Sustainable investing: a “why not” moment

We have moved from a “why?” to a “why not?” moment in sustainable investing. Drawing on the insights of BlackRock’s investment professionals, we show why we believe it is feasible to create sustainable portfolios that do not compromise return goals and may even enhance risk-adjusted returns in the long run.

Strong ESG performers tend to exhibit operational excellence — and are more resilient to perils ranging from ethical lapses to climate risks. ESG data are still incomplete, largely self-reported and not always comparable — and we advocate for greater consistency and transparency. Yet breadth and quality have improved enough to make ESG analysis an integral part of the investment process.

Sustainable investing summary

  • We find ESG can be implemented across most asset classes without giving up risk-adjusted returns. ESG and existing quality metrics such as strong balance sheets have a lot in common. This implies ESG-friendly portfolios could underperform in “risk-on” periods — but be more resilient in downturns.
  • New benchmarks and products are making ESG investing more accessible across asset classes and regions. Data are improving, but still patchy: This means it is key to go beyond headline ESG scores for insights. Understanding how and why individual score components can affect returns across countries, industries and companies is key. 
  • Early evidence suggests that focusing on ESG may pay the greatest dividends in emerging markets (EMs). Shareholder protections, natural resources management and labor relations can be critical performance differentiators. A new suite of ESG-friendly EM debt indexes could help steer more capital into ESG leaders over time.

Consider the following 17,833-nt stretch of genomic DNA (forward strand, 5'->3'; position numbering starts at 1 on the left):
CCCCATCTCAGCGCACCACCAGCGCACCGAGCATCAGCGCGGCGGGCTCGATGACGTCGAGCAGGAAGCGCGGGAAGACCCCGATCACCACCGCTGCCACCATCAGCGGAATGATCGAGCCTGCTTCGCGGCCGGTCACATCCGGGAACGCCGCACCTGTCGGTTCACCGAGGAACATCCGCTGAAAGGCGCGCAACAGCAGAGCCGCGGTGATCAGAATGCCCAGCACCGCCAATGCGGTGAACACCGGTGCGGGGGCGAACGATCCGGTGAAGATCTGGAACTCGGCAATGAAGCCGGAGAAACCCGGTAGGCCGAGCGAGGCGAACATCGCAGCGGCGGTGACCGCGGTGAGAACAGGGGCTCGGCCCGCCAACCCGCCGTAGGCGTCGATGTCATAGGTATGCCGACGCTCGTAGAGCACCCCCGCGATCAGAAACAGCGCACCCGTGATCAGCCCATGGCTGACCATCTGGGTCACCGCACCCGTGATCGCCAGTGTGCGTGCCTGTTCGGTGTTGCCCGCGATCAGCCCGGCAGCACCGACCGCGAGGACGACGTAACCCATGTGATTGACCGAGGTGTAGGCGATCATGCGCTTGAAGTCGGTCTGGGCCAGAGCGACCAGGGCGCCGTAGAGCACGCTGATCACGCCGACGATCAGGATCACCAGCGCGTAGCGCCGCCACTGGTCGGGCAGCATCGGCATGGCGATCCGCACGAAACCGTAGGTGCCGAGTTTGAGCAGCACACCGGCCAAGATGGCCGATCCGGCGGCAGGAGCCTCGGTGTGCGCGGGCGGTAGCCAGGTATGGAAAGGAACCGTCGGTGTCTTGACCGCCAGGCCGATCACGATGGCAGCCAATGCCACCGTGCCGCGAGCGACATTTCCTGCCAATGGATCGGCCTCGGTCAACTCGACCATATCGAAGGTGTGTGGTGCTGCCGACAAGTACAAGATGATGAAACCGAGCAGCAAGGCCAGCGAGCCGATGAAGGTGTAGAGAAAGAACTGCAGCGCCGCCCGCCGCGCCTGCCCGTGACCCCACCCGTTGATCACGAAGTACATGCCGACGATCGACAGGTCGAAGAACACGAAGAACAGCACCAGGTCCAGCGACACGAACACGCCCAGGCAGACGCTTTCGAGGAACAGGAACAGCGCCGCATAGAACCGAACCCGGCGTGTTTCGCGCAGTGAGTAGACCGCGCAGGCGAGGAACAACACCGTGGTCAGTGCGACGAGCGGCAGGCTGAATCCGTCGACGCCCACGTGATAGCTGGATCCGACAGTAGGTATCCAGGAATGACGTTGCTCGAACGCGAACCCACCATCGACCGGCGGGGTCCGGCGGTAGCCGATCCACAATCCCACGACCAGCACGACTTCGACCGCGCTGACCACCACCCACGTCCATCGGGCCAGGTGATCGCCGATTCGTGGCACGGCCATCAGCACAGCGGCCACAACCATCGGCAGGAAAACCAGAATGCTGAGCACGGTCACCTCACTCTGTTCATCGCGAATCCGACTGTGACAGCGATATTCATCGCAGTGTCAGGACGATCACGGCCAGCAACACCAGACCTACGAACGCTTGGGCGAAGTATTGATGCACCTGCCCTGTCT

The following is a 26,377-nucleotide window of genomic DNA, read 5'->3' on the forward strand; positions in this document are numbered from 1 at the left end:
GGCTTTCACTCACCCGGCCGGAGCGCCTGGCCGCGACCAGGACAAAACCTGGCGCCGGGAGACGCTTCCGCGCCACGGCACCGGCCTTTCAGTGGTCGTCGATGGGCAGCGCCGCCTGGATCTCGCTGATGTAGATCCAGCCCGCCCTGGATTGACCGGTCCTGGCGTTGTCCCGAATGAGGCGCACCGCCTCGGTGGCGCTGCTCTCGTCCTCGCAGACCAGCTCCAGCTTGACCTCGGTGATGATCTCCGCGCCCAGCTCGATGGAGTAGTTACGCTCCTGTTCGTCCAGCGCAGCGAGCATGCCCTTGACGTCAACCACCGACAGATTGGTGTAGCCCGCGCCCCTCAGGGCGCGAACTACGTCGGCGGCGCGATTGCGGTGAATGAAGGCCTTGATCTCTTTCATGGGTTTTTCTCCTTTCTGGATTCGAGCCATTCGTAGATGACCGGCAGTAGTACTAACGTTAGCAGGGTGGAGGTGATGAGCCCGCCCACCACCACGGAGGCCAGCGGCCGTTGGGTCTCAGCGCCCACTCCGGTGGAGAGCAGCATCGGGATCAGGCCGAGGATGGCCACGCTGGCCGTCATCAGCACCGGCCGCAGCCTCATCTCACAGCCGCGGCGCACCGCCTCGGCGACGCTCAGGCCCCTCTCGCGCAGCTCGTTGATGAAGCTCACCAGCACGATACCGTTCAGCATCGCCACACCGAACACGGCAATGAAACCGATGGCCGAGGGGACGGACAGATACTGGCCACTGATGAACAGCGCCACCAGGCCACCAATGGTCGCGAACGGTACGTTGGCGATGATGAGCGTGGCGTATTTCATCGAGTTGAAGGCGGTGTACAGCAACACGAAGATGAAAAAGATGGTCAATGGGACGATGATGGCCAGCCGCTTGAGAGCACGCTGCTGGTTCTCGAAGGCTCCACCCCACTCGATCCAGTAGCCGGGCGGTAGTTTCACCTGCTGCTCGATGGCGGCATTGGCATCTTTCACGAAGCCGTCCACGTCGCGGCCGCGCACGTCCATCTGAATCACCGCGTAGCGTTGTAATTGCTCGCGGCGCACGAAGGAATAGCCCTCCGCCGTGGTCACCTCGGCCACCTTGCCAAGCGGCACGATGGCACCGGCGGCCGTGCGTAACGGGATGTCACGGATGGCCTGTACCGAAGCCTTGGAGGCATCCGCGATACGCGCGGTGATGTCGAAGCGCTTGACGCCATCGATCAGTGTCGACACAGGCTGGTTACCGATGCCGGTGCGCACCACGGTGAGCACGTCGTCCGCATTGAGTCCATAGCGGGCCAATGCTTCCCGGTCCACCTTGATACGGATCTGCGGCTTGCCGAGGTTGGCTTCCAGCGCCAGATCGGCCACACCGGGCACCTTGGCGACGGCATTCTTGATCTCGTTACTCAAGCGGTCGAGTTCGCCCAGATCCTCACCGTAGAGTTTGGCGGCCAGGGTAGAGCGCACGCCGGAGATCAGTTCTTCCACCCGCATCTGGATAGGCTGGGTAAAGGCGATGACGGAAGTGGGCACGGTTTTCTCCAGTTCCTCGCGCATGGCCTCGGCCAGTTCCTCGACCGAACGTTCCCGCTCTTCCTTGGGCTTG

• BlackRock is engaging with companies on sustainability issues, not to impose our own values, but to advocate for ESG excellence on behalf of clients. We also advocate for more consistent, frequent and standardized reporting of ESG-related metrics with data providers, companies and regulators.

Do equity investors need to choose between returns and ESG? Our answer: No. We looked at traditional equity indexes alongside ESG-focused versions. Highlights are outlined in the No sacrifice required? table. Annualized returns since 2012 matched or exceeded the standard index in both developed and emerging markets, with comparable volatility. EMs were the standout.

Chart: Comparison of traditional and ESG-focused equity benchmarks by region, 2012-2018

New ESG indexes in EM debt — a collaboration between J.P. Morgan and BlackRock — could prompt greater capital allocation to more ESG-friendly issuers over time, we believe. The Sustainable sovereigns chart shows country weights in the new JESG EMBI Global Index versus its standard counterpart. Gaps in ESG performance across countries lead to meaningful shifts in index weights — and perhaps investment flows. Example: A large drop in China’s country weight could lead to selling of its bonds as investors adopt the new index.

Chart: Country weights: ESG vs. standard EMD benchmark, 2018

Subsets of ESG metrics can point to revealing trends. Take self-reported carbon emissions. We find global companies that have reduced their carbon footprints (annual carbon emissions divided by sales) the most every year have outperformed the carbon laggards. See the orange line in the Carbon efficiency chart. Why? Companies that find ways to make more with less tend to be more efficient.

Chart: Equity performance by carbon intensity, 2012-2018